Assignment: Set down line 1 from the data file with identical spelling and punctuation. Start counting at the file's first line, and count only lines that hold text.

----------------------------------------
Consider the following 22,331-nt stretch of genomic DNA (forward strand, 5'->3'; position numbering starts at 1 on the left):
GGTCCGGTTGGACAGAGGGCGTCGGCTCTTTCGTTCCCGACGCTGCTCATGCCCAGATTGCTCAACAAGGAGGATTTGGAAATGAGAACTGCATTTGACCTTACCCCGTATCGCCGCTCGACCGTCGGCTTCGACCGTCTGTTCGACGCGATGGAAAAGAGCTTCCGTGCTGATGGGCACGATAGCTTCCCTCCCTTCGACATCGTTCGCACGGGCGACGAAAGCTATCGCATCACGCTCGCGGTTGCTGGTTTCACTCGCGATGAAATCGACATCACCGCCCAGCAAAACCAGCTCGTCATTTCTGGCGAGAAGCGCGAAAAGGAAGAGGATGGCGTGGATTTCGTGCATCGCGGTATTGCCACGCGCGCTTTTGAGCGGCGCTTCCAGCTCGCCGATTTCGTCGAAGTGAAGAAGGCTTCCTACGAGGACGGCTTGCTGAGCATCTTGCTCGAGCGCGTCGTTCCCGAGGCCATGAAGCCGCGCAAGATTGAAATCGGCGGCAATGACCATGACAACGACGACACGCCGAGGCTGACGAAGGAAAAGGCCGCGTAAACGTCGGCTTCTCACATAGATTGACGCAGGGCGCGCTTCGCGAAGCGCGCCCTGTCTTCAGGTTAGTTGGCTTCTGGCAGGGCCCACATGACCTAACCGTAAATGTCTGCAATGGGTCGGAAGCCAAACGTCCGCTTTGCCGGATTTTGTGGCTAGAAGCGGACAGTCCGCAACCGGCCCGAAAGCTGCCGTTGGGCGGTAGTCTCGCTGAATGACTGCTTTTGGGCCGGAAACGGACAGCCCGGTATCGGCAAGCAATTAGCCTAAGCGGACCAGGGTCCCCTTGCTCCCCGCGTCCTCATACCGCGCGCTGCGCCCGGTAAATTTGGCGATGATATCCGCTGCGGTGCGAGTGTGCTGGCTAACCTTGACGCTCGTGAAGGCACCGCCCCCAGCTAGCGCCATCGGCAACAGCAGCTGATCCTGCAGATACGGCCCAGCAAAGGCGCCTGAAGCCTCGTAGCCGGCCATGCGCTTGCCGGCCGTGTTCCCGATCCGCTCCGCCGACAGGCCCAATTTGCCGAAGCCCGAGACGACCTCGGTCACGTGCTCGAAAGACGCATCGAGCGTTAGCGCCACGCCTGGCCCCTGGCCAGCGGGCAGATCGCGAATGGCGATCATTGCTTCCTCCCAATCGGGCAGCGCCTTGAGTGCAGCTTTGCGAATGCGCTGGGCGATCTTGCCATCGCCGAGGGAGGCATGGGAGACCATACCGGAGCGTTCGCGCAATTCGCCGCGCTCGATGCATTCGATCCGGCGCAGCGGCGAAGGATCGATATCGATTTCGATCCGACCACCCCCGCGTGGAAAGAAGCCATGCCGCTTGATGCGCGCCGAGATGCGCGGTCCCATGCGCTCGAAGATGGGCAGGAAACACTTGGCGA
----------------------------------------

Consider the following 22,331-nt stretch of genomic DNA (forward strand, 5'->3'; position numbering starts at 1 on the left):